Lesson Plans: Grades 9-12
Curriculum Unit

James Madison: From Father of the Constitution to President (4 Lessons)

Tools

Share

The Unit

Overview

Q. Who was called the "Father of the Constitution"? A. James Madison, of Virginia, because in point of erudition and actual contributions to the formation of the Constitution, he was preeminent.
—From Constitution Q and A on the EDSITEment resource Digital Classroom

…if the letter of the Constitution is strictly adhered to, and if no flexibility is allowed, no power could be exercised by Congress, and all the good that might be reasonably expected from an efficient government would be entirely frustrated.
— James Madison, February 2, 1791, from James Madison Debates the Constitutionality of a National Bank on The James Madison Center, a link from the EDSITEment-reviewed website The American President

The Framers gave us a document durable and flexible enough to take us from the agrarian land of the 18th century, of the musket, the axe and the plow-to the country we know today, of the Internet and the human genome and a thousand different cultures living together in one nation like a glittering mosaic.
—Michael Beschloss at the ceremony to unveil page two of the Constitution in its new encasement, September 15, 2000, in the Rotunda of the National Archives Building, Washington, D.C. (available on the EDSITEment resource Digital Classroom)

Even in its first 30 years of existence, the U.S. Constitution had to prove its durability and flexibility in a variety of disputes. More often than not, James Madison, the "Father of the Constitution," took part in the discussion. Madison had been present at the document's birth as the mastermind behind the so-called Virginia Plan. He had worked tirelessly for its ratification including authoring 29 Federalist Papers, and he continued to be a concerned guardian of the Constitution as it matured. However, it should be noted that Madison chose not to allow his notes from the Constitutional Convention to be published until after his death,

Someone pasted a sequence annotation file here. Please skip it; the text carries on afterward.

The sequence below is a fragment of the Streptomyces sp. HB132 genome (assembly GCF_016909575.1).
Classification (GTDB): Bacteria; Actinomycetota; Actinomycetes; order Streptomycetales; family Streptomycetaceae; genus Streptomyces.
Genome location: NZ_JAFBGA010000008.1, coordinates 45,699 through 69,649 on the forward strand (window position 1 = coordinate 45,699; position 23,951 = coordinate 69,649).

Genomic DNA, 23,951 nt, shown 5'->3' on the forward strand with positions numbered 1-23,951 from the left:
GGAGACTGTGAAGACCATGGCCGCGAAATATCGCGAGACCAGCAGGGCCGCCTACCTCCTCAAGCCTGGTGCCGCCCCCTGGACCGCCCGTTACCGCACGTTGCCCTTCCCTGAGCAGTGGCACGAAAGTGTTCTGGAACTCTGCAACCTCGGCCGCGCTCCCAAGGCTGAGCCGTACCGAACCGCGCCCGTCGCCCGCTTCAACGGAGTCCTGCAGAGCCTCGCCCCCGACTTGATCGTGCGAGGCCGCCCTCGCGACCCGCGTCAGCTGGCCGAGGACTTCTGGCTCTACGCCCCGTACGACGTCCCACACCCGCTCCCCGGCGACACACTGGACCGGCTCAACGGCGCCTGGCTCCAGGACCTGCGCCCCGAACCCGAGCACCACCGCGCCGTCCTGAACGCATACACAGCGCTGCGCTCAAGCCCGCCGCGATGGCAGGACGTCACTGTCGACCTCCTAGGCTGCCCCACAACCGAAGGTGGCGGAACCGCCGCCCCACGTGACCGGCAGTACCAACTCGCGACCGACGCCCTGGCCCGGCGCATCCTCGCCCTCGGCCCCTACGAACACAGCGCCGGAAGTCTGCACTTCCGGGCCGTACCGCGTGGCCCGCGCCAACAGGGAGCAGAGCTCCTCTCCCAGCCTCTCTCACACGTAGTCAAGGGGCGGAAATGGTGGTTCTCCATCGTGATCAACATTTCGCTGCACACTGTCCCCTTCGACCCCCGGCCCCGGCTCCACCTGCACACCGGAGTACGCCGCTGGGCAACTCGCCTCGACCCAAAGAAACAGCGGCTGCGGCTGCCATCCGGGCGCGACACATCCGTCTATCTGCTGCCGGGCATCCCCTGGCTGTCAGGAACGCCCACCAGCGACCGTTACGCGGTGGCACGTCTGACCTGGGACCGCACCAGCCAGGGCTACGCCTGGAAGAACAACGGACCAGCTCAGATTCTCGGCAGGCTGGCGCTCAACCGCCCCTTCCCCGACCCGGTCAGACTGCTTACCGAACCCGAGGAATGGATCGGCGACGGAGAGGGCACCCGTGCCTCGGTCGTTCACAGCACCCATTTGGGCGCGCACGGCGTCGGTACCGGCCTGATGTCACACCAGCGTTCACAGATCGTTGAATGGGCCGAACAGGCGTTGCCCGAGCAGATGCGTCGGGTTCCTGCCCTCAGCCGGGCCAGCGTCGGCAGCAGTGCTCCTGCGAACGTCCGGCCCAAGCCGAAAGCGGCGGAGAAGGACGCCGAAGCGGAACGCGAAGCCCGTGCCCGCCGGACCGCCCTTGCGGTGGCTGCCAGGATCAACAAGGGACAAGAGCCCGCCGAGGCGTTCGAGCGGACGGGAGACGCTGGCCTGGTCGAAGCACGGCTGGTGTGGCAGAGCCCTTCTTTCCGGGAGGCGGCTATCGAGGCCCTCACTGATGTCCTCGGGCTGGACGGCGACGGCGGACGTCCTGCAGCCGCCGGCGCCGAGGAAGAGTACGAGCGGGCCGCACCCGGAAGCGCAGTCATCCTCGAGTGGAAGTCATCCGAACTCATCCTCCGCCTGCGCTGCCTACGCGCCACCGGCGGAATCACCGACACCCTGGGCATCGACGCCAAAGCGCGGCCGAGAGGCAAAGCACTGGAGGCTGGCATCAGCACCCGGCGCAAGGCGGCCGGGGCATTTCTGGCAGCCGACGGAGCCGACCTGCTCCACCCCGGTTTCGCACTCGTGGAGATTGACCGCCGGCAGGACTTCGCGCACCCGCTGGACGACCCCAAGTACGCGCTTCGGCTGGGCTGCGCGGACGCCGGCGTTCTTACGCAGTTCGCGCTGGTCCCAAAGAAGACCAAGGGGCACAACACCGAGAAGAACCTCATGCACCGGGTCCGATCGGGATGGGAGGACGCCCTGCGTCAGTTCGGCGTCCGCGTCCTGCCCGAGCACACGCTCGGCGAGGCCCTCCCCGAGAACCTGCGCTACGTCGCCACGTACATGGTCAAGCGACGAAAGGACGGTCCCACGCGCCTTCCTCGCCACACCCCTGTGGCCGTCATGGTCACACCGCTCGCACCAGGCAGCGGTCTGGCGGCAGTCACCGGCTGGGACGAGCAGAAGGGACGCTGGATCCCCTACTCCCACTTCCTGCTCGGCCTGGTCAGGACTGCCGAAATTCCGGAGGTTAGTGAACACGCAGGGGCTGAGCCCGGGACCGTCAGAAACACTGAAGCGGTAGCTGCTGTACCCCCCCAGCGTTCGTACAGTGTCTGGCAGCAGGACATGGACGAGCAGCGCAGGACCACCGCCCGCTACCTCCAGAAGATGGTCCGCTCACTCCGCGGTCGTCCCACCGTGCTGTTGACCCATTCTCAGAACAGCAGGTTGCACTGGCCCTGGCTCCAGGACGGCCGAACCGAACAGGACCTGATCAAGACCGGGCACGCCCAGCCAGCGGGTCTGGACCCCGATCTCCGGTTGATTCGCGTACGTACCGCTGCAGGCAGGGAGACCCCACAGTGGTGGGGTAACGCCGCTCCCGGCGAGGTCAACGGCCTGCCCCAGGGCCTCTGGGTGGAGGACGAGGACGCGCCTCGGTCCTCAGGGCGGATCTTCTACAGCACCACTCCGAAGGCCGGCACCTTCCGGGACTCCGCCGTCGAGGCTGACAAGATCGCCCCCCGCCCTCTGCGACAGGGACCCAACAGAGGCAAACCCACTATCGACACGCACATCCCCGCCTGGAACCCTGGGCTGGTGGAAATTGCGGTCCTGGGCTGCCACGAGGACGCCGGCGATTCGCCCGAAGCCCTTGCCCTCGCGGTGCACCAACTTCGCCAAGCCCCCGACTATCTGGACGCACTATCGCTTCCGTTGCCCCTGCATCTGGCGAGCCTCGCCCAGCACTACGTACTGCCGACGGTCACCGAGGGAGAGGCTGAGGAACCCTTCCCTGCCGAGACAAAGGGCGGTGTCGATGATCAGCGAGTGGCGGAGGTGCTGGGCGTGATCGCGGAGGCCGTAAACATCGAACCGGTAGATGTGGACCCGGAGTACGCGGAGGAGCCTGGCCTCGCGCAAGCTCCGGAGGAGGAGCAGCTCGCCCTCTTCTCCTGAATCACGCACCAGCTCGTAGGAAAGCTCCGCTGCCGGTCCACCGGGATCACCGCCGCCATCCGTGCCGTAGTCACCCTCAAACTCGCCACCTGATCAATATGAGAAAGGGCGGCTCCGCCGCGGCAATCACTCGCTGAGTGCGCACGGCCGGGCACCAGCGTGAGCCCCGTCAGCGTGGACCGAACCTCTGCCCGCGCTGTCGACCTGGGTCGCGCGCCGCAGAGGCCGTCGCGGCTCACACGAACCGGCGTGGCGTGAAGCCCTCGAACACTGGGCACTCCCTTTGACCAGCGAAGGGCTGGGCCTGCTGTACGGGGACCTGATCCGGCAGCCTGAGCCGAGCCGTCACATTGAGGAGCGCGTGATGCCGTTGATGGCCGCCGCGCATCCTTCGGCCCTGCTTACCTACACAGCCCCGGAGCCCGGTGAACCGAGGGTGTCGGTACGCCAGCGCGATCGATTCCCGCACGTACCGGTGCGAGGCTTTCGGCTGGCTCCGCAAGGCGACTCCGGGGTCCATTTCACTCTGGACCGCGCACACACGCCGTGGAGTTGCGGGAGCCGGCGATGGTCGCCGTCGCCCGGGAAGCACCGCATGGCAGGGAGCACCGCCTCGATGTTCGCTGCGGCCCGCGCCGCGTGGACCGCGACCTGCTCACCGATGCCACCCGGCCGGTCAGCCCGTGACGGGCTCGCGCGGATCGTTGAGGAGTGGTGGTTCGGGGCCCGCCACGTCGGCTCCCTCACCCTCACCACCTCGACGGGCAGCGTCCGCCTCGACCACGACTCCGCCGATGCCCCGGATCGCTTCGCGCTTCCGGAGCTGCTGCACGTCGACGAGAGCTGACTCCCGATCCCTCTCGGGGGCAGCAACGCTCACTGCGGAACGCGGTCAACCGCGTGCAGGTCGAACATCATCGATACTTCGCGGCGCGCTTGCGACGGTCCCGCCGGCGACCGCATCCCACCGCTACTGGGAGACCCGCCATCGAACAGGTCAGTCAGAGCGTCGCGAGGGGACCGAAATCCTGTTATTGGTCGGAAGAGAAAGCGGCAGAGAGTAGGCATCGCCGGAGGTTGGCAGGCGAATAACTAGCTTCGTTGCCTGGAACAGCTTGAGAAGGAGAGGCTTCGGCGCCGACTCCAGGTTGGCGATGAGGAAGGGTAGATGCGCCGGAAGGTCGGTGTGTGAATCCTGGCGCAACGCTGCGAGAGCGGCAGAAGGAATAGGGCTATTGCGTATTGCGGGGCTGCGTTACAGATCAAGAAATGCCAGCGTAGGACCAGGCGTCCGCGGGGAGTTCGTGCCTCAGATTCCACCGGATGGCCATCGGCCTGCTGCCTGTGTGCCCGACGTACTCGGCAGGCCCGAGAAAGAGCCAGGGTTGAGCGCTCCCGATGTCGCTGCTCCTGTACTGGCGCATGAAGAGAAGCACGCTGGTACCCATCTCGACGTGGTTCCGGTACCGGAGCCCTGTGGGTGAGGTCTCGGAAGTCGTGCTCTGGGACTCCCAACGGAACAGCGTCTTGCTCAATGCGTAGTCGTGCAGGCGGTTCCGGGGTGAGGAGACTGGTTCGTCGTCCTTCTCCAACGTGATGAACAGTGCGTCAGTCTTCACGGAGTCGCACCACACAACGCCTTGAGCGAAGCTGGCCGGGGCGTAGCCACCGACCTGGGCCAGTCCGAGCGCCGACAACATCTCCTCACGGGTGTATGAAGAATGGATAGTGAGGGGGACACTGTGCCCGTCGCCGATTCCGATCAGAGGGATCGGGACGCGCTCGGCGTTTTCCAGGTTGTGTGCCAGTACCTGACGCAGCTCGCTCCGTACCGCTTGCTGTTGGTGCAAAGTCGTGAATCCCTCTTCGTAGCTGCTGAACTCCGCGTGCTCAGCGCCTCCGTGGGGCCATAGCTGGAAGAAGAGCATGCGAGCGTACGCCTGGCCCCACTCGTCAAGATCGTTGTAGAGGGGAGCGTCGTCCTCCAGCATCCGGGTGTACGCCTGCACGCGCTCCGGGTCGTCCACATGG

In the early years of the Republic, Madison held a variety of offices, both appointed and elected. At other times, he was part of the loyal opposition. Both in office and out, he played an important role in the continuing debate [stet]. Virtually every important event was precedent-setting, raising crucial questions about how the constitution should be interpreted and implemented. How should the Constitution be applied to situations not specified in the text? How can balance be achieved between the power of the states and that of the federal government? How can a balance of power be achieved among the three branches of the federal government? In this curriculum unit, Madison's words will help students understand the constitutional issues involved in some controversies that arose during Madison's presidency.

Guiding Questions

  • How was Madison involved in the creation and implementation of the Constitution?
  • What events during Madison's presidency raised constitutional questions?
  • What were the constitutional issues that arose during his presidency?
  • What positions did Madison take on each of these issues?
  • Did his thinking evolve and, if so, what factors influenced his thinking and actions?

Learning Objectives

  • List reasons why Madison is called the "Father of the Constitution."
  • Summarize three significant issues during Madison's presidency that raised constitutional questions.
  • Explain the constitutional questions raised by these events.
  • Discuss Madison's opinions on the constitutional questions.

Preparation Instructions

  • Review the lesson plan. Locate and bookmark suggested materials and other useful websites. Download and print out documents you will use and duplicate copies as necessary for student viewing.